About 55 million years ago, a warming event that swept the globe had a profound effect on mammals.
A Florida Museum of Natural History study in the December 2010 print edition of the Journal of Mammalian Evolution describes a new species of carnivorous mammal that shrank to about half the size of its ancestors during a 200,000-year global warming period.
“We know that plant-eating mammals got smaller during the earliest Eocene when global warming occurred, possibly associated with elevated levels of carbon dioxide,” said lead author Stephen Chester, a Yale University doctoral student who began the research at the Florida Museum with vertebrate paleontology curator Jonathan Bloch. “Surprisingly, this study shows that the same thing happened in some carnivores, suggesting that other factors may have played a critical role in their evolution.”
Bloch said the findings from this study could help researchers better understand the impact of global warming today.
“Documenting the impact of global climate change in the past is one of the only real experiments that can inform us about the effects global warming might have on mammals in the near future,” said Bloch, who has studied this climate change event for nearly a decade.
The new species
During a fossil-collecting expedition in Wyoming’s Bighorn Basin in 2006, a team led by Bloch discovered a nearly complete jaw from this extinct, hyena-like animal.
The new species, Palaeonictis wingi, lived during a period called the Paleocene Eocene Thermal Maximum. During this time, Earth’s average temperature was 15 degrees Fahrenheit higher than it is today. There were also higher levels of carbon dioxide in the atmosphere.
This animal belongs to an extinct group called palaeonictine creodonts, which are characterized by heavy jaws with blunt, cusped teeth and robust bodies. The ancestor of Palaeonictis wingi was the size of a bear, whereas Palaeonictis wingi decreased to the size of a coyote during the Paleocene Eocene Thermal Maximum.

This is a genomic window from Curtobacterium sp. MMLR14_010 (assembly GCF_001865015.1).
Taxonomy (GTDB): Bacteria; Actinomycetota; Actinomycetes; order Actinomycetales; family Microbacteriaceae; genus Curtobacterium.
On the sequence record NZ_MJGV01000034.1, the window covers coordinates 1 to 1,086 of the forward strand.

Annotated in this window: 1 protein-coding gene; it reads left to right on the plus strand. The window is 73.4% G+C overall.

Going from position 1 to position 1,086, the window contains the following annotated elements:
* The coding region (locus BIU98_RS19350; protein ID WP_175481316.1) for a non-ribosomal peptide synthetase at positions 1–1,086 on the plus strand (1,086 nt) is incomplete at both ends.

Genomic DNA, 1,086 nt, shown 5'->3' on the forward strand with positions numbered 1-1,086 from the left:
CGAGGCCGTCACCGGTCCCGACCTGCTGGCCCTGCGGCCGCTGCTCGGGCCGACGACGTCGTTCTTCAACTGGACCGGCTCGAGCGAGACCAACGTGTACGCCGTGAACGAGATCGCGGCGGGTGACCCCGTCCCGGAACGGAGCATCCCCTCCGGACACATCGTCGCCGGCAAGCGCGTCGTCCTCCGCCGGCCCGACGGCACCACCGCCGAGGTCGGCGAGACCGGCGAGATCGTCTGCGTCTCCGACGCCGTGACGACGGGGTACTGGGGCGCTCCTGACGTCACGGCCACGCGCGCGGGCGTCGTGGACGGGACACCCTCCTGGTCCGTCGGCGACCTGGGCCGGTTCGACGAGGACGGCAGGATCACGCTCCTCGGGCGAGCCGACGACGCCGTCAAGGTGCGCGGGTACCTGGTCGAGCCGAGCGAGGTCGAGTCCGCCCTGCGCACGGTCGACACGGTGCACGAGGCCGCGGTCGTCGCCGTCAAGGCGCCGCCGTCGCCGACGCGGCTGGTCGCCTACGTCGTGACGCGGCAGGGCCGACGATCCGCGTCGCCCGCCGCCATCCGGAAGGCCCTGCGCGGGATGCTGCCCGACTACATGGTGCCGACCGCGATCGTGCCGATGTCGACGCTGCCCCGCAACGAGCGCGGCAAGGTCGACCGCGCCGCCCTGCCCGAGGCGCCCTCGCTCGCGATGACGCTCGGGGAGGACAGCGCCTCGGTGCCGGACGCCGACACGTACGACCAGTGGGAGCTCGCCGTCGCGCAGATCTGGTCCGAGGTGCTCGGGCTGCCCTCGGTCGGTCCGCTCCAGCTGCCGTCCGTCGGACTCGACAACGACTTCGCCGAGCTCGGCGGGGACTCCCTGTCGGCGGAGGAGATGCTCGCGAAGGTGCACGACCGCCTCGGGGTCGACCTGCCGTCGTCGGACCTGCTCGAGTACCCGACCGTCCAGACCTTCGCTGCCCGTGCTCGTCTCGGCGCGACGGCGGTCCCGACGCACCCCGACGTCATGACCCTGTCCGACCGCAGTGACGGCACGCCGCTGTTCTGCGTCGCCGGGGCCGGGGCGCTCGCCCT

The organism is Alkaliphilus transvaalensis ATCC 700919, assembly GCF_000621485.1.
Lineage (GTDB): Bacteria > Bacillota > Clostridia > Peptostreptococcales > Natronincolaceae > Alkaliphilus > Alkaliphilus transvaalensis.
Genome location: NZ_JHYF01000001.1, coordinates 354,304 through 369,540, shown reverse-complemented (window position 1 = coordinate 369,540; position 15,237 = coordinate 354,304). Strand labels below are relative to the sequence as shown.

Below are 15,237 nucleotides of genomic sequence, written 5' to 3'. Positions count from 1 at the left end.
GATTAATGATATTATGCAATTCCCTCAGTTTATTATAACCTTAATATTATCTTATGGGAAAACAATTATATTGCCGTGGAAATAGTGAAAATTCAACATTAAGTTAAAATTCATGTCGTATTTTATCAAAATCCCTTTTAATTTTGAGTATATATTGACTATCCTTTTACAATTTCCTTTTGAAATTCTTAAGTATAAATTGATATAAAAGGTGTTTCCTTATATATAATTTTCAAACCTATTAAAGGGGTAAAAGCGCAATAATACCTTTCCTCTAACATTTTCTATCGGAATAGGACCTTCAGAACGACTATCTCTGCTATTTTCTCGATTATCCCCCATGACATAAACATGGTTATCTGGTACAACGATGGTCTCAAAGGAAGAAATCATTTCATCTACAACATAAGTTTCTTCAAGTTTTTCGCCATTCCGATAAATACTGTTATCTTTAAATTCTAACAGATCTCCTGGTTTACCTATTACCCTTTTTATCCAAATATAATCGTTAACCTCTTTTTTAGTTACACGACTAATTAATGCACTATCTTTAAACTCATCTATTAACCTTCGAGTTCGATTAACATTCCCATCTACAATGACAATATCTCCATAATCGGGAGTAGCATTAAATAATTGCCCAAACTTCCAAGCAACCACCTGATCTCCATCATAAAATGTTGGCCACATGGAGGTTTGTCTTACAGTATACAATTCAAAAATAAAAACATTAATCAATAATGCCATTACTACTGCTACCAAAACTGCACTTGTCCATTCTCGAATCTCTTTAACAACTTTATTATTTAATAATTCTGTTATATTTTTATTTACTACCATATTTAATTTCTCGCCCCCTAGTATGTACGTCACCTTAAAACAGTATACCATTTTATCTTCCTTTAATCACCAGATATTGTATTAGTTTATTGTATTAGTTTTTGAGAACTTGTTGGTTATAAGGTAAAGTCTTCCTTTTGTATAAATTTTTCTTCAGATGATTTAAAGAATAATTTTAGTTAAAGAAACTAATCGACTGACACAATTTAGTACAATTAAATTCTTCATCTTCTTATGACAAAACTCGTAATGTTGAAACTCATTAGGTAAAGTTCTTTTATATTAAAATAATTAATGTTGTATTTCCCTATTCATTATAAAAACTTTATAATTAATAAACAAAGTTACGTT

Bloch said a tooth from the new carnivore was described in a paper about 20 years ago, but scientists did not have enough information to name the new species until finding the jaw in 2006.
The new species was named after Scott Wing, a paleobotanist at the Smithsonian National Museum of Natural History. He studies the impact the global warming event had on forests and has played an important role in the collaborative research in the Bighorn Basin, Bloch said.
Researchers have been investigating which selective factors caused animals to shrink during this global warming period. Several theories have been proposed, and the discovery of Palaeonictis wingi provides new information that allows scientists to assess these ideas.
According to one theory, carbon dioxide reduced plant nutrients, causing plant-eating animals to become smaller. However, the newly described species mainly consumed meat, meaning plant nutrient levels could not have been the only factor causing animals to shrink.
Another theory, called Bergmann’s rule, suggests that mammals in warmer climates tend to be smaller than closely related mammals in colder climates, Chester said. For example, Brown Bears in Montana are generally smaller than those found in Alaska. Therefore, researchers would expect animals to decrease in body size if temperatures increase significantly.
Recent studies have suggested that the Bighorn Basin experienced high levels of aridity in the beginning of this global warming period. The lack of precipitation would have made food scarce, and mammals like Palaeonictis may have decreased body size in response to the shortage of resources.
In addition to temperature and aridity directly causing a body size decrease in mammals during this warming interval, it has also been suggested that carnivorous mammals may have decreased in size because of a decrease in the size of their prey.
Learn more about the Vertebrate Paleontology Collection at the Florida Museum.